You say you’ll be very prudent with your money? That’s kind of hard with your life style. And if what you wanted to do in your free time wasn’t drinking with your clients, too bad.

I’m not saying investment banking will necessarily be a bad job for everyone. It is a perfect fit for some people. It just isn’t for the type of person who wants to spend time with family and not have to worry too much about money.

Then, to bring it to a larger extreme, you start saying that you want things like this:

Van Cleef and Arpels: Midnight Poetic Wish

Or maybe a bigger toy…

Ferrari 458 Italia

Oh, hell, why not just go for the full package and get the nice house to hold it all:

Katharine Hepburn Former Estate

Unfortunately, for aspiring investment bankers, unless you reach the President or Chairman of a bulge bracket, the large house worth 30 million dollars is definitely out of your price range. The Ferrari can come for associates and managing directors, but only at financial sacrifices elsewhere (maybe you don’t have to worry about college tuition because you don’t have kids…). And even an associate will feel the pain of buying a luxury watch.

So, at the end of the day, although throwing around “100k right out of college” sounds amazing, there are a lot of considerations that make this 100k not necessarily match your lifestyle. Think about what type of life you want to live. Think long and hard…

Don’t just think about the money. Money helps you achieve a life style you would enjoy. But if your job prevents you from living the life style you enjoy, isn’t the money useless?

And if you want a mansion, expensive toys and switch your wife every once in a while, go start a successful company like this guy.

That Sacrifice of Beauty: What you Lose in “Finance”


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There is a world of difference between finance in academia and finance in the financial services industry, even if you are working with the exact same model. When you work in the financial industry, you are inevitably seeking profit. Whereas in academia, you are seeking truth. The different goals of the two realms inevitably means that you will be doing something different, even with the same tools.

To seek profit, you have to sacrifice rigor. The markets move fast and slow responses erode profits. Thus, people in the financial industry tend to prioritize speed and hastiness. This speed and hastiness is often driven by a lot of grunt work under heavy time pressure.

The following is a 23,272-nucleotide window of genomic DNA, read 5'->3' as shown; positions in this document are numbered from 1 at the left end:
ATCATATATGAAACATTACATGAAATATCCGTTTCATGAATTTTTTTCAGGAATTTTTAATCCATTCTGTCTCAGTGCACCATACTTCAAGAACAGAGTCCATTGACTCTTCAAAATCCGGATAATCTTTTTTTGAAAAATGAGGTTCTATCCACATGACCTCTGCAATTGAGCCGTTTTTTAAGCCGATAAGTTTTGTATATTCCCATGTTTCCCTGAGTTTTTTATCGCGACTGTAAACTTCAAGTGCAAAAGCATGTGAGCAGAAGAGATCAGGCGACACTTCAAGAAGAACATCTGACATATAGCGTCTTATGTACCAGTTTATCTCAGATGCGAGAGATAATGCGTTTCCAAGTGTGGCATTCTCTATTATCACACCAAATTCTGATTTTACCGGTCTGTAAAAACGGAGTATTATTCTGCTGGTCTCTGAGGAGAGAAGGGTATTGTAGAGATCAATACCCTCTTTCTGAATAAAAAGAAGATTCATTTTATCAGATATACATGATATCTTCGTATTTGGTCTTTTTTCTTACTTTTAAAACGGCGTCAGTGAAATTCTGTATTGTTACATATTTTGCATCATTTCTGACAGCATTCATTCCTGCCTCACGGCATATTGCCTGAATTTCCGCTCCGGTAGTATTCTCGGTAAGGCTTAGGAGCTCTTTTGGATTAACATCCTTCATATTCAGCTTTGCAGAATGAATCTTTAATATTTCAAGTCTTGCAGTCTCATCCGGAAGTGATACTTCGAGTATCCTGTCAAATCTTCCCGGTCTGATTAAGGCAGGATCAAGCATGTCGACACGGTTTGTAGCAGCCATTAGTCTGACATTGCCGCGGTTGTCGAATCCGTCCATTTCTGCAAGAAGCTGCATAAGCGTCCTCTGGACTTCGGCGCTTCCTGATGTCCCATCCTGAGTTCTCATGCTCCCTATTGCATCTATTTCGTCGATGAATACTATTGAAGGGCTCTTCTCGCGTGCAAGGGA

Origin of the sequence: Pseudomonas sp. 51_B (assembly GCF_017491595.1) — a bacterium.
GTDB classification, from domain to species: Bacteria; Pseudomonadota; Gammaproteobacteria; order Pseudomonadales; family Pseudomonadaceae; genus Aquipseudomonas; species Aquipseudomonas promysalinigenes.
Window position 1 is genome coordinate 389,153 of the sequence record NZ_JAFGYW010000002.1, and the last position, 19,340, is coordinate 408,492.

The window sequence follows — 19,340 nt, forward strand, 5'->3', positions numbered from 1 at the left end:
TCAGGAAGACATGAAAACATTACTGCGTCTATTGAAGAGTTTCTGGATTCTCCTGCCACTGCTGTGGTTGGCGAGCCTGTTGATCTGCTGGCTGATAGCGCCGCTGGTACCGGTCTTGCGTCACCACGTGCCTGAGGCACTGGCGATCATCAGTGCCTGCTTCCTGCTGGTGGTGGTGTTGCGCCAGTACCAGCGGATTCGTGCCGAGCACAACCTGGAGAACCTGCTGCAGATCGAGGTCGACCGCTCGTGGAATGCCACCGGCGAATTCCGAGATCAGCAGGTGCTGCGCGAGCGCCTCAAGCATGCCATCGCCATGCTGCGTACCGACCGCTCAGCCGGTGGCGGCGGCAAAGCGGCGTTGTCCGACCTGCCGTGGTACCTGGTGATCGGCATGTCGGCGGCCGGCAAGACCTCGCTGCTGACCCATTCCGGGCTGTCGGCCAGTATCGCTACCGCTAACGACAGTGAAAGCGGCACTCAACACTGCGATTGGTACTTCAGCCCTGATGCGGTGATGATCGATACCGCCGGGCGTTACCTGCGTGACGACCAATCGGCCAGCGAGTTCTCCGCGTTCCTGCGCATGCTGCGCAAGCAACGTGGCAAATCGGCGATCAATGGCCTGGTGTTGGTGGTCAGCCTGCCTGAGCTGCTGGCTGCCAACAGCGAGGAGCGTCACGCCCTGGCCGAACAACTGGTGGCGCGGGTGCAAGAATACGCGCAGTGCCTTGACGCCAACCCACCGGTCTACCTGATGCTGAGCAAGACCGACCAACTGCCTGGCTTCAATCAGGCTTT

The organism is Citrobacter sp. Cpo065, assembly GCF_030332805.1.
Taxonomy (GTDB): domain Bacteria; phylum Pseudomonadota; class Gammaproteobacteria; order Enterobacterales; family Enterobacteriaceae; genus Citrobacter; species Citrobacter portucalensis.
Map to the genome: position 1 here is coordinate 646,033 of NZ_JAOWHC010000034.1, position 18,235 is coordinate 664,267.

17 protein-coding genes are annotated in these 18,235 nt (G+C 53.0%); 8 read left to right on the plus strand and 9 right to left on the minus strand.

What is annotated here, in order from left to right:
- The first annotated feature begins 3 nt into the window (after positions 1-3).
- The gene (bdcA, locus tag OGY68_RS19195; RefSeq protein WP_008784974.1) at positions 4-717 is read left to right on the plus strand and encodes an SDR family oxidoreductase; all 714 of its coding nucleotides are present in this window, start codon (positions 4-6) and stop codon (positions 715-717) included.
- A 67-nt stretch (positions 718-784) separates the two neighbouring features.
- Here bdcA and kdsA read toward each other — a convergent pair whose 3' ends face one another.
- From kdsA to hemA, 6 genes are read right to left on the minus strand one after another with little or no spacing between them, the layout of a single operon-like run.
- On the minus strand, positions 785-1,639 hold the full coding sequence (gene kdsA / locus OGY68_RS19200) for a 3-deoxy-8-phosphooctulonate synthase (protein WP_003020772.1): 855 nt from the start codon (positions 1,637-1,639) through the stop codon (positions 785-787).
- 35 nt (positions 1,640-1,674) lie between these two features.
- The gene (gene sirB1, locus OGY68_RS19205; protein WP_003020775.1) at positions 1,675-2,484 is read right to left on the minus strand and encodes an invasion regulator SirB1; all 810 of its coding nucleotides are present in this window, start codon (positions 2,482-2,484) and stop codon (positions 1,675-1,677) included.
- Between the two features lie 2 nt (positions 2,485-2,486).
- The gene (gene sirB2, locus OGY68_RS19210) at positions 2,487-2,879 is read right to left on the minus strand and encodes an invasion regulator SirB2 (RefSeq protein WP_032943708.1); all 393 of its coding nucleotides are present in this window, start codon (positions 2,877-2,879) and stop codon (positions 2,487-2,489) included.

To seek truth, you have to heavily weight academic rigor. There are tools for validating the truth of certain claims. These tools have to be used a precise way, so results cranked out with grunt labor and speed are often not presentable in academia.

“Refined academic prose or rushed pursuits of profit?”

This seems at first glance the unavoidable trade-off. If you admire academic rigor and can’t stand the corner-cutting of investment banking, you head towards graduate school. If you enjoy the exhilarating search for profit making, you head towards finance. Whatever your preferences are, what’s at stake is rather clear.

Yet, this type of sorting promotes an inevitable “dumbing down” of the financial industry. Because of the efficiency required in the industry, you inevitably have to abandon the search for truth to maximize your search for profit. This makes it relatively difficult for the seekers of truth to join the industry. We now have a large pool of profit-seekers, though nothing wrong with them individually, as a whole corrupts the infrastructure of the company. In the current financial services industry, the beauty of finance is desecrated: you enter a case through one end, and retrieve a deliverable out the other.

What I personally believe we need in a financial services firm is an equal balance of the truth seekers and the profit seekers. This composition, though less aimed at the “deadly efficiency of excel”, creates more financial value through academic rigor. Quoting a friend who’s a junior analyst at Credit Suisse, “the amount of financially wrong things we publish is astonishing.” Some force needs to be there to balance out the imprecision of the current financial services industry culture. The perfect report shouldn’t just have a well-thought out discounted cash flow model. It should make the reader feel the  beauty of finance. And doing this is only possible with those seekers of truth.

This creates a firm that not only creates greater value for their customer, but adds value to the study of finance. I think that is the type of financial services firm we need.